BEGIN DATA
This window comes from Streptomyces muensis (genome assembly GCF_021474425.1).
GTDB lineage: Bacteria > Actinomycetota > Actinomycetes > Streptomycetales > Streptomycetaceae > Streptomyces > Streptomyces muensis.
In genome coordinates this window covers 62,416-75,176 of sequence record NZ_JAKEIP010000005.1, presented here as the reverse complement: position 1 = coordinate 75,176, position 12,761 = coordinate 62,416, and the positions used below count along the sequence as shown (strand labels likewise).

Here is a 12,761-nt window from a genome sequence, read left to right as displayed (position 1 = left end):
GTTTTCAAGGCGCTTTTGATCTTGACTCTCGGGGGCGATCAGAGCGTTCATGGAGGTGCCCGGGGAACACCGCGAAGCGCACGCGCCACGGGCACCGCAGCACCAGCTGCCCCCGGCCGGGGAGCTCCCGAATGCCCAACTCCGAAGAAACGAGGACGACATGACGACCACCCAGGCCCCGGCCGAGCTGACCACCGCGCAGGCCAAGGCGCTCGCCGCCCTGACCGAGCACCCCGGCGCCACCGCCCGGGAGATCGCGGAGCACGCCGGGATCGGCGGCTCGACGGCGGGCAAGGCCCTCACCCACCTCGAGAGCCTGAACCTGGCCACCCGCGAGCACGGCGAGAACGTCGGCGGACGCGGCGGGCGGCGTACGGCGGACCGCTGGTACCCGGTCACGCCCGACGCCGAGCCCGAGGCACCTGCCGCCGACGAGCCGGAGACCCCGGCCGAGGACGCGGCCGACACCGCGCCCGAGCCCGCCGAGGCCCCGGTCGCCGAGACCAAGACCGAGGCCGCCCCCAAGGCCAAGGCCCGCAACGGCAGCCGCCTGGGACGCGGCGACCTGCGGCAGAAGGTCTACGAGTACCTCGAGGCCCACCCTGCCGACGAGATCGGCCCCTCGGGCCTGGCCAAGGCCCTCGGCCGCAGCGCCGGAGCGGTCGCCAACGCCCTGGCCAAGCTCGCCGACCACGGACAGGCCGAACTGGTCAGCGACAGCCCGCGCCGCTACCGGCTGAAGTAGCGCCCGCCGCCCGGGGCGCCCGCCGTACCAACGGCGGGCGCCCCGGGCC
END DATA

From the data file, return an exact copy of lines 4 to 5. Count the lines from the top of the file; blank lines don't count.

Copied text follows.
Here is a 12,761-nt window from a genome sequence, read left to right as displayed (position 1 = left end):
GTTTTCAAGGCGCTTTTGATCTTGACTCTCGGGGGCGATCAGAGCGTTCATGGAGGTGCCCGGGGAACACCGCGAAGCGCACGCGCCACGGGCACCGCAGCACCAGCTGCCCCCGGCCGGGGAGCTCCCGAATGCCCAACTCCGAAGAAACGAGGACGACATGACGACCACCCAGGCCCCGGCCGAGCTGACCACCGCGCAGGCCAAGGCGCTCGCCGCCCTGACCGAGCACCCCGGCGCCACCGCCCGGGAGATCGCGGAGCACGCCGGGATCGGCGGCTCGACGGCGGGCAAGGCCCTCACCCACCTCGAGAGCCTGAACCTGGCCACCCGCGAGCACGGCGAGAACGTCGGCGGACGCGGCGGGCGGCGTACGGCGGACCGCTGGTACCCGGTCACGCCCGACGCCGAGCCCGAGGCACCTGCCGCCGACGAGCCGGAGACCCCGGCCGAGGACGCGGCCGACACCGCGCCCGAGCCCGCCGAGGCCCCGGTCGCCGAGACCAAGACCGAGGCCGCCCCCAAGGCCAAGGCCCGCAACGGCAGCCGCCTGGGACGCGGCGACCTGCGGCAGAAGGTCTACGAGTACCTCGAGGCCCACCCTGCCGACGAGATCGGCCCCTCGGGCCTGGCCAAGGCCCTCGGCCGCAGCGCCGGAGCGGTCGCCAACGCCCTGGCCAAGCTCGCCGACCACGGACAGGCCGAACTGGTCAGCGACAGCCCGCGCCGCTACCGGCTGAAGTAGCGCCCGCCGCCCGGGGCGCCCGCCGTACCAACGGCGGGCGCCCCGGGCC